# Basic Foil Design (I14 T-Foil)

Discussion in 'Hydrodynamics and Aerodynamics' started by 14berlin, Jan 23, 2021.

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1. Joined: Jan 2021
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### 14berlinJunior Member

I’m at the very beginning of designing a foil with the long term goal to design and simulate a T-foil for an International 14. My goal is not to improve on the currently existing foils but to better understand fluid dynamics and why we use our foils like we do.

I would be glad if someone could give me some hints regarding the general approach or point out errors in my early calculations.

So far, I took an aerodynamics class, played around with XFOIL and did some very basic math.

I am aware that the foil configuration of an i14 is somewhat unique and that it will take advanced tools and knowledge to fully simulate a foil behind a hull. So, for now I will ignore the (probably significant) effects on the hull wake and just look at a simple fully submerged wing.

Current designs do not use the maximum allowed area of 0.14m² so I will start with a square foil with span = 1m and chord = 0.1m. The foil shall operate best at 10kn or 5.14m/s as we spend most of the time sailing upwind. For lack of knowing better I will assume a lift force of 700-800N is optimal.

The Reynolds number will be around 500k upwind and peak around 1M.

Assuming two-dimensional flow those tables give me lift and drag force for the related coefficients (I guess I can ignore the temperature here).

Any errors so far?

How should I proceed when choosing an airfoil? I understand that I want best Cl/Cd for my Re Number and I know approximately what Cl is required. But what about other properties like stall characteristics or behaviour at large alpha?

Can I even trust these numbers or is a real three-dimensional foil on a skiff rudder exposed to such irregular flow, that this won’t help me a lot?

And is XFLR5 a tool worth looking at for this scenario?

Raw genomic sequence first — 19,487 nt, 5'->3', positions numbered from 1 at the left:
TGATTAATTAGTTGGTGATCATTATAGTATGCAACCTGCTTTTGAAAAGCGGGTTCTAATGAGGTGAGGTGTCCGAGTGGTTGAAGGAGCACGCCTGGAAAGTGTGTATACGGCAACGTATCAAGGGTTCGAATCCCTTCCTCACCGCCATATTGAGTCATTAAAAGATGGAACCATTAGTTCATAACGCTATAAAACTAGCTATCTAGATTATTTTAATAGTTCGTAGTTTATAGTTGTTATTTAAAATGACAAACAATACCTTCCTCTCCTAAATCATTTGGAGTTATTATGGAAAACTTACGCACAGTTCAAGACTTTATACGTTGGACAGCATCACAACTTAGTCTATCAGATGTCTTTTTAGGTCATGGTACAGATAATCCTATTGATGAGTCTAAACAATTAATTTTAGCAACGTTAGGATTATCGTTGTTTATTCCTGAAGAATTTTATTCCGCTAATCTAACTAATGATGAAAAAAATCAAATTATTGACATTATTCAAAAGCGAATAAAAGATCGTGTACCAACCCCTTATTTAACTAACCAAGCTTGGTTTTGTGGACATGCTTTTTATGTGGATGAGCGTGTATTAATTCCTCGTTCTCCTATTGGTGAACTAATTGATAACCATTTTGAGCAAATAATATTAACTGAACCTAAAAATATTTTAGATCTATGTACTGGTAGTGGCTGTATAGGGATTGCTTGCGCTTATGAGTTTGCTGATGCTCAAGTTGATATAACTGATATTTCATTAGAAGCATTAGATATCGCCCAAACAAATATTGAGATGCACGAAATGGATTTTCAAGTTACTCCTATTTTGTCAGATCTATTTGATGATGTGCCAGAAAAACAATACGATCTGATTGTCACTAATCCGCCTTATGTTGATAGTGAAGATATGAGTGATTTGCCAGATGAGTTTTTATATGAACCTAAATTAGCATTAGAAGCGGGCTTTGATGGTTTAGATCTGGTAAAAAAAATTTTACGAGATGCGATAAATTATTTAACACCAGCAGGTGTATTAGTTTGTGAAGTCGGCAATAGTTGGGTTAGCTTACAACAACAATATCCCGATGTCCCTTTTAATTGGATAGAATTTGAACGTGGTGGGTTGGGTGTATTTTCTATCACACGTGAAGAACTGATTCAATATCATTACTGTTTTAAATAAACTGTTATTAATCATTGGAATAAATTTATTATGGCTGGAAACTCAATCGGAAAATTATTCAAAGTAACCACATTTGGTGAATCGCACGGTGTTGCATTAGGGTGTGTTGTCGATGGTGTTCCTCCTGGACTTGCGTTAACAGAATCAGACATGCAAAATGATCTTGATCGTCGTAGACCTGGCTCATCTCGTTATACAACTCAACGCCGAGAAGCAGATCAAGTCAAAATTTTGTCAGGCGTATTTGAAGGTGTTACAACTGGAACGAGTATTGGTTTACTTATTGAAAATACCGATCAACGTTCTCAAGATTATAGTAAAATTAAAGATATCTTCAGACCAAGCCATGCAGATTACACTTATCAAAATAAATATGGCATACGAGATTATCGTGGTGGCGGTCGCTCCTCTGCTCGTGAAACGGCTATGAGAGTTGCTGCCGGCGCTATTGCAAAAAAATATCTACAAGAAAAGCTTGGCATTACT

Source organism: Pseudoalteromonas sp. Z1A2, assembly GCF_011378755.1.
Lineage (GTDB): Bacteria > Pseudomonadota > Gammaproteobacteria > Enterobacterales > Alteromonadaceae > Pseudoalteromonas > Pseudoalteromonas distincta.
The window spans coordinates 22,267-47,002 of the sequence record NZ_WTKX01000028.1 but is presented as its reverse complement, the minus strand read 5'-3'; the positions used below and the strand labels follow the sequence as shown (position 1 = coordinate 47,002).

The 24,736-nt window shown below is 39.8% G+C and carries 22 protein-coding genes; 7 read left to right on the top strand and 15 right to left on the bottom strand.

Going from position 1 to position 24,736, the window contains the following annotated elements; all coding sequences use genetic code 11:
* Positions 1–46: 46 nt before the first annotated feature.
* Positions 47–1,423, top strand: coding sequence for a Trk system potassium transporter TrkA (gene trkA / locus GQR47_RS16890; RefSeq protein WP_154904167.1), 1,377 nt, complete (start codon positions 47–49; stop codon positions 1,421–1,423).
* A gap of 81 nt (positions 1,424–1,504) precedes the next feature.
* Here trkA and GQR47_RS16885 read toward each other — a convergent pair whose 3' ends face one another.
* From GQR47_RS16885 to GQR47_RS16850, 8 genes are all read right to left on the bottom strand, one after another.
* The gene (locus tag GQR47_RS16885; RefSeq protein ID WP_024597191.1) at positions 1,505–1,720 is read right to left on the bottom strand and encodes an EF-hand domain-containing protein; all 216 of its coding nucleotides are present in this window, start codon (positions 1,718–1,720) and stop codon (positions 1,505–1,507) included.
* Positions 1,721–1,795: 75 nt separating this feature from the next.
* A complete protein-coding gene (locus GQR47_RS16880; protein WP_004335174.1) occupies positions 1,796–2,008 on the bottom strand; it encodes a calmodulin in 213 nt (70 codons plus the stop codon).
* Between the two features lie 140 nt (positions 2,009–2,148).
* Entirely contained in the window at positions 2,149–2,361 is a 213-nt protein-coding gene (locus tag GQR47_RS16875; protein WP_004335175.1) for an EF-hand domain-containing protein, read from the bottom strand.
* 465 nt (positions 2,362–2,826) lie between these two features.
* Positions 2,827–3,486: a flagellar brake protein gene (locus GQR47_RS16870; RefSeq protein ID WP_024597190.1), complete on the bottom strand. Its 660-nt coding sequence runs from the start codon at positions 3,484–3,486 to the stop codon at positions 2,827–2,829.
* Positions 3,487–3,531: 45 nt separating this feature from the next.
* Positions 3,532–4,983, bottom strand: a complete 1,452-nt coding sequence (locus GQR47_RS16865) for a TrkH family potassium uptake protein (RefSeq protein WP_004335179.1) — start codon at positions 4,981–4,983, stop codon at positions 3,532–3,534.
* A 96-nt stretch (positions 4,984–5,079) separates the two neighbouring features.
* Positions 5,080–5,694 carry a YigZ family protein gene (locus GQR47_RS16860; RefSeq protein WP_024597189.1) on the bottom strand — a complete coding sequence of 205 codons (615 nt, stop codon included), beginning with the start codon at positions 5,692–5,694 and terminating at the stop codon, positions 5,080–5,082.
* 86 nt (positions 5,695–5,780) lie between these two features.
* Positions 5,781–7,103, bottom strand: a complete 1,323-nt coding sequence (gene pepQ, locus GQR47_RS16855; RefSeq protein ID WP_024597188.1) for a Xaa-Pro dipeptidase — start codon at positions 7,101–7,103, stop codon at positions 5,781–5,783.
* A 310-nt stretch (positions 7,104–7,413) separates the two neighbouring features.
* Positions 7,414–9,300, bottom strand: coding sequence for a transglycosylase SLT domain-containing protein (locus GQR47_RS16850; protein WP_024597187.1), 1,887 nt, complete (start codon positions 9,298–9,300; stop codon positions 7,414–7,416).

If someone could answer some of these questions or recommend some further lecture I’ll be very happy.

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2. Joined: Feb 2002
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### tspeerSenior Member

XFLR5 could be a place to start. Or you might start with a vortex lattice code like AVL. I've not used XFLR5, but I think it is a lifting line plus 2d section approach. The vortex lattice would be better at the 3D interaction between the rudder and foil.

Unfortunately, Neither XFLR5 nor AVL can handle the flow from the hull, and the hull-foil interaction is very important for the I-14. That's why the foil is not located at the bottom of the rudder.

A major effect of section camber is to shift the zero lift angle of attack. But if you measure angle of attack from the zero lift reference line, all sections produce about the same lift. So you can start with a symmetrical section or even just a flat plate. Then you can add thickness and camber later after you have a better understanding of what is going on.

The next step up from vortex lattice is a panel code. Aerologic sells CMARC, a version of PMARC that has been ported to the C language, along with a gridding tool called Loftsman and the Pmarc post-processor. A panel code will allow you to calculate the effects of thickness and the interference between the rudder and foil. You can get the surface pressures to see if there is any potential for cavitation. The free surface will be a problem, though. CMARC can't represent the stern wave from the hull, but I believe it does have the infinite Froude number approximation, which has a flat surface but nonzero vertical velocity at the surface. The same goes for AVL and the free surface.